A spiritual healer accused of carrying out a black magic exorcism on a non-consenting man has told a Sydney jury he’s done the procedure on thousands of people in many countries.
Riza Morinaj got in the witness box on Monday, after the jury watched his recorded police interview in which he denied claims the man was held down, told him to stop and said the suction cups were hurting.
Morinaj, a French citizen who has lived in Australia since 2006, has pleaded not guilty to detaining the man in company, occasioning him actual bodily harm, in November 2016 at a Sydney home.
Riza Morinaj (pictured) says that he’s performed a black magic exorcism, involving slashing a man with a blade, on thousands of people
The man, who cannot be identified, has testified he was held down on a bed when suction cups were placed on him and he was cut with a small blade after his relatives believed he had been a victim of black magic.
Giving evidence to the District Court jury, Morinaj said he was a therapist in Hijama, which he said was incision therapy called wet cupping done in the Islamic tradition.
‘Hijama was a practice recommended by an Islam prophet, especially as a remedy against black magic,’ the 39-year-old Melbourne Muslim said.
He received a diploma qualification ‘from a well-known British institute’ in 2013 and had treated 10,000 to 15,000 people in countries including ‘almost every nation’ in Europe, Asia and all Australian states.
The practice involved placing suction cups over the body and making small incisions so the toxins could be removed, he said.
Morinaj said he first contacted the man’s grandfather after a mutual acquaintance told him of problems with the grandson.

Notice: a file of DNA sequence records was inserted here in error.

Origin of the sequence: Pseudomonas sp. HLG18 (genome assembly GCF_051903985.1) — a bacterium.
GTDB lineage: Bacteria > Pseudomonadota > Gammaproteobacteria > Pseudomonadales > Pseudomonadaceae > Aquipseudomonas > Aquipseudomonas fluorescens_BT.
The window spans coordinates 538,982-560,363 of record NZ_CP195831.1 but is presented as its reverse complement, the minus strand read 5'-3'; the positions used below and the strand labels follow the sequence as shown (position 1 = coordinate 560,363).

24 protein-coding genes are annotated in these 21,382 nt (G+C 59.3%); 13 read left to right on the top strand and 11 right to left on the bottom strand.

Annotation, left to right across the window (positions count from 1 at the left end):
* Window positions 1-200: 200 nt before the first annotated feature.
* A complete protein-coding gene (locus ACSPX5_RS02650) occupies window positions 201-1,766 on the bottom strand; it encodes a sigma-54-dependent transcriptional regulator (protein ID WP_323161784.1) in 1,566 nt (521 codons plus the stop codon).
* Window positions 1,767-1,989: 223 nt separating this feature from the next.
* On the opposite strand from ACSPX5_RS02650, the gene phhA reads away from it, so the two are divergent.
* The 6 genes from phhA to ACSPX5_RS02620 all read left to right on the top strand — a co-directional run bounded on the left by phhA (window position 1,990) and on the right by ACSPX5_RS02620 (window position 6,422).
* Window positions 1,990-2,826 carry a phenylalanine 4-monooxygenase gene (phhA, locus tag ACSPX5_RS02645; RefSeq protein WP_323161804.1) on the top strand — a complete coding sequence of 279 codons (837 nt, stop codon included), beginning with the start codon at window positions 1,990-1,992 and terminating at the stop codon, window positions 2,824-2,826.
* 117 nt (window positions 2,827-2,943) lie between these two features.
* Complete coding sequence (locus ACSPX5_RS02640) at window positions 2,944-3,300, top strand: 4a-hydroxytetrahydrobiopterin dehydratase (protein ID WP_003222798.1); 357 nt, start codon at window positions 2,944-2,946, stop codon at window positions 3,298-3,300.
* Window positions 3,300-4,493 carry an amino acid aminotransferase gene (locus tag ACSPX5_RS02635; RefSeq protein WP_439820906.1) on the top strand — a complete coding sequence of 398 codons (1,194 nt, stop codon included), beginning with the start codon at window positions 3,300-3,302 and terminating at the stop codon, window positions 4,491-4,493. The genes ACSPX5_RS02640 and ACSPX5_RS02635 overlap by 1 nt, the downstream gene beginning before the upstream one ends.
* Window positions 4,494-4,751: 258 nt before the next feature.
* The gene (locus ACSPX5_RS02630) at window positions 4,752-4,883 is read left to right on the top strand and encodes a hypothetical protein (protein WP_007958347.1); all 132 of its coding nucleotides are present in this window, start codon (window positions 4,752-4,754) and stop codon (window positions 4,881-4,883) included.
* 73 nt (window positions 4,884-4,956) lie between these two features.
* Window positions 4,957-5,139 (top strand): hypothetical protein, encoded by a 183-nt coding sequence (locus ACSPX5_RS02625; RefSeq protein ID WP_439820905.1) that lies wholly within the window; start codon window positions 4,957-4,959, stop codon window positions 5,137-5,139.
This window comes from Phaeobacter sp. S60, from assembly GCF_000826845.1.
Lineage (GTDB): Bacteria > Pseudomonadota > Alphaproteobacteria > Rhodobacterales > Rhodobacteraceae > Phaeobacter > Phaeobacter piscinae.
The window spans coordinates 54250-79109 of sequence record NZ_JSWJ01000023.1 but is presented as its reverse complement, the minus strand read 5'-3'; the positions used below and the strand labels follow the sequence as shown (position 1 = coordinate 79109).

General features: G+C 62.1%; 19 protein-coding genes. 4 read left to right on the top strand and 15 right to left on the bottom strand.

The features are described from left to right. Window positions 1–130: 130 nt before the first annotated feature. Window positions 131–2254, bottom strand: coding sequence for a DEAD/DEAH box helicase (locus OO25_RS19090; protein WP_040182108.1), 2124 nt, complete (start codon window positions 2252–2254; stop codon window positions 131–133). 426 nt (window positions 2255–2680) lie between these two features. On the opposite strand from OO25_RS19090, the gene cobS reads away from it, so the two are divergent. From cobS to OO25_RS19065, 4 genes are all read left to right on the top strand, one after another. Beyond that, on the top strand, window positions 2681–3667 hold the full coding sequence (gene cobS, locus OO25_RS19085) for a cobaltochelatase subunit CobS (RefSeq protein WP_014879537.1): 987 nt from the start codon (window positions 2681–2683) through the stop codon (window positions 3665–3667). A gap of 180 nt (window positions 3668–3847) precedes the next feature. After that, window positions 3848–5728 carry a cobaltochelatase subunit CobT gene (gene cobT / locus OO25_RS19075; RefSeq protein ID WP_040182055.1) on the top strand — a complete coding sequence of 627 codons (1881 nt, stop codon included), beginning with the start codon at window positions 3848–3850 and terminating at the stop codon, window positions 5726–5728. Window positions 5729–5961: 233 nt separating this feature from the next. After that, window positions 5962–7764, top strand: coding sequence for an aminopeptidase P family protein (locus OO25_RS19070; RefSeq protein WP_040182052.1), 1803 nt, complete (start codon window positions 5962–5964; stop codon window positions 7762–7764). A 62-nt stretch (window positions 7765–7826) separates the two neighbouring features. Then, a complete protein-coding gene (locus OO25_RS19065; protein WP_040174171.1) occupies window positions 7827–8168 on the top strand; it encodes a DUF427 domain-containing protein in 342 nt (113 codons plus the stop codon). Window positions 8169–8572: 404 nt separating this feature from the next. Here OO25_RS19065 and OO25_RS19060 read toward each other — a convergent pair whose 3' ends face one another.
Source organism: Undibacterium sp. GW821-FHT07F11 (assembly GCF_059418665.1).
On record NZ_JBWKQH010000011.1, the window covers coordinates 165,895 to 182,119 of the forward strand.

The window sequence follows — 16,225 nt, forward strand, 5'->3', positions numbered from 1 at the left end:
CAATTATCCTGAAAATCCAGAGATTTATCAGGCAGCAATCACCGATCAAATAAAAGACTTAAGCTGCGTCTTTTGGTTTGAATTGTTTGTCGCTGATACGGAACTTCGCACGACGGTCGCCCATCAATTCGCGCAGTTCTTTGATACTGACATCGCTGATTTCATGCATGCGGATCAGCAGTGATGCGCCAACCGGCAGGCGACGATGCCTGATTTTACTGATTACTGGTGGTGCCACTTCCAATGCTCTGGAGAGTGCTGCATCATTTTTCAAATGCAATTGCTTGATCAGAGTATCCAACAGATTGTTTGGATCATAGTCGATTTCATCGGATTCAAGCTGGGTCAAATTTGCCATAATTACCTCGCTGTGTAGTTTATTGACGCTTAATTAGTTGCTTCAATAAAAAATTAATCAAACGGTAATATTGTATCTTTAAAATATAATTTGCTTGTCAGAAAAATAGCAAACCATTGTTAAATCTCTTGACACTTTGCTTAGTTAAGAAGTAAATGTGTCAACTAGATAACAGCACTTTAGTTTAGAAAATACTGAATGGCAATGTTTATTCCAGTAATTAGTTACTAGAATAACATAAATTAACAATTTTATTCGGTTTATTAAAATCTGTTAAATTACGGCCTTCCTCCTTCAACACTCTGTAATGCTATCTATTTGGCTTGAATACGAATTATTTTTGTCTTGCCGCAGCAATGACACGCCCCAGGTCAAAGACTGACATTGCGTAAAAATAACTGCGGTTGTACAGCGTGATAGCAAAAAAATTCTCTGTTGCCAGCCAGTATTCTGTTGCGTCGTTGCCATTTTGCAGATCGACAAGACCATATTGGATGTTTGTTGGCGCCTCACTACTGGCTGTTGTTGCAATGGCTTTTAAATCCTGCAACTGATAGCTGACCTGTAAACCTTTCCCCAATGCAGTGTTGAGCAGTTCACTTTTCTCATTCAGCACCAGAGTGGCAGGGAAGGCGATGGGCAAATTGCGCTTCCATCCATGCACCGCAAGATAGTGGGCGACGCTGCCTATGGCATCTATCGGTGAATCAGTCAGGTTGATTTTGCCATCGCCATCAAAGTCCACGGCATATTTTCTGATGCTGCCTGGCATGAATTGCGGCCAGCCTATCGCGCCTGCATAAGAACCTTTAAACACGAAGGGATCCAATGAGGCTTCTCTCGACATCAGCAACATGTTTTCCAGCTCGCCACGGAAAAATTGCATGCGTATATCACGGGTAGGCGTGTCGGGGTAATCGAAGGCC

‘(The grandfather) told me since his grandson got married, things were not going well and he suspected he was under the influence of black magic due to his wife.’
A man did not consent to an exorcism involving a blade, a Sydney court was told (Pictured: Riza Morinaj, who has pleaded not guilty to kidnapping and assault)
In his police interview, Morinaj denied he told the grandson he was drawing out black blood which was ‘the evil’ when he placed the cups on him and read out the Koran.
He told the officer it was ‘completely absurd’ to say he forced the man to stay in the bedroom and forced the cupping procedure on him.
‘How could I force him?’ he asked.
‘It’s impossible to force anybody.’
He did not discuss the grandfather’s black magic belief with the man and he did not discuss what he was going to do or how he would do it.
Police asked if he had explained to the grandfather that he would be using the cupping.
‘Why are you making such a big deal about the suction cups?’ he replied.
The officer again asked if he specifically told the grandfather he would be using suction cups.
Morinaj said he probably did but he could not recall it.
The trial is continuing before Judge Helen Syme.
The case is continuing before the Downing Centre District Court (pictured), which heard on Monday that the procedure has been performed on ‘thousands’ of others
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